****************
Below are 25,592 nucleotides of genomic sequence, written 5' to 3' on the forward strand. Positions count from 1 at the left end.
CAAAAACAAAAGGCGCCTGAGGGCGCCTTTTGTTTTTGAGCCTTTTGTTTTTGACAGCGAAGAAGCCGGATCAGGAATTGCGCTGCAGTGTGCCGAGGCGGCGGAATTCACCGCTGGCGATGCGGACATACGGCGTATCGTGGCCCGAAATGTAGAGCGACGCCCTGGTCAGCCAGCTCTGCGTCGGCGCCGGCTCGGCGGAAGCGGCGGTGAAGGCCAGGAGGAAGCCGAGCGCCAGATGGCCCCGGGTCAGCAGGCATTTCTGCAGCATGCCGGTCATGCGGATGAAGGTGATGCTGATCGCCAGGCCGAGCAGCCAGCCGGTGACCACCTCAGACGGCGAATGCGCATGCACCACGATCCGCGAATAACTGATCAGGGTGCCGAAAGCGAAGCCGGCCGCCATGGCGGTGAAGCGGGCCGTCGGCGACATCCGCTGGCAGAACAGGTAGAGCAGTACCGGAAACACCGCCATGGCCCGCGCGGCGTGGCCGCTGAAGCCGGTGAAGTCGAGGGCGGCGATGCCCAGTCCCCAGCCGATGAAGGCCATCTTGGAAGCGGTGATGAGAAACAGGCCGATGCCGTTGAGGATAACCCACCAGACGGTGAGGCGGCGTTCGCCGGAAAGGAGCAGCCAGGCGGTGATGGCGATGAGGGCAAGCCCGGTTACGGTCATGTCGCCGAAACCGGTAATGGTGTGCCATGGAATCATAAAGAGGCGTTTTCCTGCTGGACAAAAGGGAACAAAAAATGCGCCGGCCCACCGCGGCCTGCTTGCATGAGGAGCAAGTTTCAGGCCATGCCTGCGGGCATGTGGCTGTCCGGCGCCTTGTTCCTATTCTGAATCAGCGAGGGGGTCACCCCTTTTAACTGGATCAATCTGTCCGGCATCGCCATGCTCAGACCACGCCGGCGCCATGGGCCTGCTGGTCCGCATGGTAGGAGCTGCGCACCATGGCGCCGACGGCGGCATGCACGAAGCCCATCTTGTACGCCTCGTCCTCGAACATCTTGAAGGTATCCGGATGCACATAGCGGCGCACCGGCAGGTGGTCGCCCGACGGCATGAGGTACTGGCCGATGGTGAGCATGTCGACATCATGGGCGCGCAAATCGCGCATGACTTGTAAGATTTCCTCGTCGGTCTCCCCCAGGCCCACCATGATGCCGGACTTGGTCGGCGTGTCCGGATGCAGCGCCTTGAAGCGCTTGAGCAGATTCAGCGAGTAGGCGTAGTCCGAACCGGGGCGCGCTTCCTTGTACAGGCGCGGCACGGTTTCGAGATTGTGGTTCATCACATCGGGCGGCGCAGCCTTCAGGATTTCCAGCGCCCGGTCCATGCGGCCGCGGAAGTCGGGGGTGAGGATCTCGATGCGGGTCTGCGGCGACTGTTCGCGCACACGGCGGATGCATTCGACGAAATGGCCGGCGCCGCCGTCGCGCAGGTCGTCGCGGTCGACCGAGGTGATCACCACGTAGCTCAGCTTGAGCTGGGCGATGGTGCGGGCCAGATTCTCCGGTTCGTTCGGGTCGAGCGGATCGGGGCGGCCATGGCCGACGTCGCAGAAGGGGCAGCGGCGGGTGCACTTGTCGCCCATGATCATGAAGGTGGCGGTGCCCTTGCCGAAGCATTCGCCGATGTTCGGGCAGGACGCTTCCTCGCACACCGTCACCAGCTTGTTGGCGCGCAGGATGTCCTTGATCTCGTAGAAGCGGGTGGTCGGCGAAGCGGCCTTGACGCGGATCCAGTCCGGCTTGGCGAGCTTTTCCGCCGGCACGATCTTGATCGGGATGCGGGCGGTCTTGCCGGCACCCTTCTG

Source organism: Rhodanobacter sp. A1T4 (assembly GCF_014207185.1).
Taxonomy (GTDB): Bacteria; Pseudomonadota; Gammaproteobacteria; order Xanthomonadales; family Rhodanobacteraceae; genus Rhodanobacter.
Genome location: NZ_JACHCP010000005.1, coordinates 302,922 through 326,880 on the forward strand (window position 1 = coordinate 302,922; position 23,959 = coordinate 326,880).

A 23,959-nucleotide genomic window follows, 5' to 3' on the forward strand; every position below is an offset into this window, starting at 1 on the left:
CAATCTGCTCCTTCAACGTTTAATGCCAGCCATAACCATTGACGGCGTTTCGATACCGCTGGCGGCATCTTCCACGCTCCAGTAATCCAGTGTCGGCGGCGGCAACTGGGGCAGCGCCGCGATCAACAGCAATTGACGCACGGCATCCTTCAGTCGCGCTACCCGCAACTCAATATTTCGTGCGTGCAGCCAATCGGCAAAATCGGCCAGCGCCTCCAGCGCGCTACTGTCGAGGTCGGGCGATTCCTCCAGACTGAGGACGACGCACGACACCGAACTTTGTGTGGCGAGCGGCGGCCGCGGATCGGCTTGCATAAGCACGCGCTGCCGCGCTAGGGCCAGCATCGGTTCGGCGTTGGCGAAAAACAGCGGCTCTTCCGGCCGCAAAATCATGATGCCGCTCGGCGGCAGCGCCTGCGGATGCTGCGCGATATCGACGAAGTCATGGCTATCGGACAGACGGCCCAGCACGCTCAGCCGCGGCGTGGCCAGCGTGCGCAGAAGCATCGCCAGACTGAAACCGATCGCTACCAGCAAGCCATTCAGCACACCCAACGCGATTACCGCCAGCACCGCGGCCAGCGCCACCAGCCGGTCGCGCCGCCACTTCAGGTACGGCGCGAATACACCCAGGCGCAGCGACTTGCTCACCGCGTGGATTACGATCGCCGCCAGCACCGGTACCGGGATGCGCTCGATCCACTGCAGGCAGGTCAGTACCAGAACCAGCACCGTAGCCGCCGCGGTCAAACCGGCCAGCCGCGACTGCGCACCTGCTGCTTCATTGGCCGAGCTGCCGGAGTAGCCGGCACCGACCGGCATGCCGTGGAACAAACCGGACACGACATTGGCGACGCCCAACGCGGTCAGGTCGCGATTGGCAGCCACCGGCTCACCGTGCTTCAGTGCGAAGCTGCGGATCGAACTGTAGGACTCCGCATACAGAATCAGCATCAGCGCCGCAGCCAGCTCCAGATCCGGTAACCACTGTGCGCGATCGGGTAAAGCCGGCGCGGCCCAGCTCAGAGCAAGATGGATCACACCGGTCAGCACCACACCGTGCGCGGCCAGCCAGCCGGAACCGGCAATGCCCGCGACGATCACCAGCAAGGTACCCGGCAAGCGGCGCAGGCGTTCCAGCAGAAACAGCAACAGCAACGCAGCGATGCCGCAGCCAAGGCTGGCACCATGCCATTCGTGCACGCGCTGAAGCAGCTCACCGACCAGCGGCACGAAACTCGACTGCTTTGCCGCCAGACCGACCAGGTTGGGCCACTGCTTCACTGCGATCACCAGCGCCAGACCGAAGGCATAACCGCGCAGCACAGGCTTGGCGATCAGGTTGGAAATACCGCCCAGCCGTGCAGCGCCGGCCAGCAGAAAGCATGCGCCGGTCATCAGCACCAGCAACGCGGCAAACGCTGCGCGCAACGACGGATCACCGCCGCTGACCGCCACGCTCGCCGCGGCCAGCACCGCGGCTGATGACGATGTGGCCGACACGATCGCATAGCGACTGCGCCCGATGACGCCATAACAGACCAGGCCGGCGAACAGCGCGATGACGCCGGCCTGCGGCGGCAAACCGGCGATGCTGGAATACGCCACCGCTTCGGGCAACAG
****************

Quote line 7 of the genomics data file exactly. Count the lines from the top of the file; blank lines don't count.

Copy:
CAATCTGCTCCTTCAACGTTTAATGCCAGCCATAACCATTGACGGCGTTTCGATACCGCTGGCGGCATCTTCCACGCTCCAGTAATCCAGTGTCGGCGGCGGCAACTGGGGCAGCGCCGCGATCAACAGCAATTGACGCACGGCATCCTTCAGTCGCGCTACCCGCAACTCAATATTTCGTGCGTGCAGCCAATCGGCAAAATCGGCCAGCGCCTCCAGCGCGCTACTGTCGAGGTCGGGCGATTCCTCCAGACTGAGGACGACGCACGACACCGAACTTTGTGTGGCGAGCGGCGGCCGCGGATCGGCTTGCATAAGCACGCGCTGCCGCGCTAGGGCCAGCATCGGTTCGGCGTTGGCGAAAAACAGCGGCTCTTCCGGCCGCAAAATCATGATGCCGCTCGGCGGCAGCGCCTGCGGATGCTGCGCGATATCGACGAAGTCATGGCTATCGGACAGACGGCCCAGCACGCTCAGCCGCGGCGTGGCCAGCGTGCGCAGAAGCATCGCCAGACTGAAACCGATCGCTACCAGCAAGCCATTCAGCACACCCAACGCGATTACCGCCAGCACCGCGGCCAGCGCCACCAGCCGGTCGCGCCGCCACTTCAGGTACGGCGCGAATACACCCAGGCGCAGCGACTTGCTCACCGCGTGGATTACGATCGCCGCCAGCACCGGTACCGGGATGCGCTCGATCCACTGCAGGCAGGTCAGTACCAGAACCAGCACCGTAGCCGCCGCGGTCAAACCGGCCAGCCGCGACTGCGCACCTGCTGCTTCATTGGCCGAGCTGCCGGAGTAGCCGGCACCGACCGGCATGCCGTGGAACAAACCGGACACGACATTGGCGACGCCCAACGCGGTCAGGTCGCGATTGGCAGCCACCGGCTCACCGTGCTTCAGTGCGAAGCTGCGGATCGAACTGTAGGACTCCGCATACAGAATCAGCATCAGCGCCGCAGCCAGCTCCAGATCCGGTAACCACTGTGCGCGATCGGGTAAAGCCGGCGCGGCCCAGCTCAGAGCAAGATGGATCACACCGGTCAGCACCACACCGTGCGCGGCCAGCCAGCCGGAACCGGCAATGCCCGCGACGATCACCAGCAAGGTACCCGGCAAGCGGCGCAGGCGTTCCAGCAGAAACAGCAACAGCAACGCAGCGATGCCGCAGCCAAGGCTGGCACCATGCCATTCGTGCACGCGCTGAAGCAGCTCACCGACCAGCGGCACGAAACTCGACTGCTTTGCCGCCAGACCGACCAGGTTGGGCCACTGCTTCACTGCGATCACCAGCGCCAGACCGAAGGCATAACCGCGCAGCACAGGCTTGGCGATCAGGTTGGAAATACCGCCCAGCCGTGCAGCGCCGGCCAGCAGAAAGCATGCGCCGGTCATCAGCACCAGCAACGCGGCAAACGCTGCGCGCAACGACGGATCACCGCCGCTGACCGCCACGCTCGCCGCGGCCAGCACCGCGGCTGATGACGATGTGGCCGACACGATCGCATAGCGACTGCGCCCGATGACGCCATAACAGACCAGGCCGGCGAACAGCGCGATGACGCCGGCCTGCGGCGGCAAACCGGCGATGCTGGAATACGCCACCGCTTCGGGCAACAG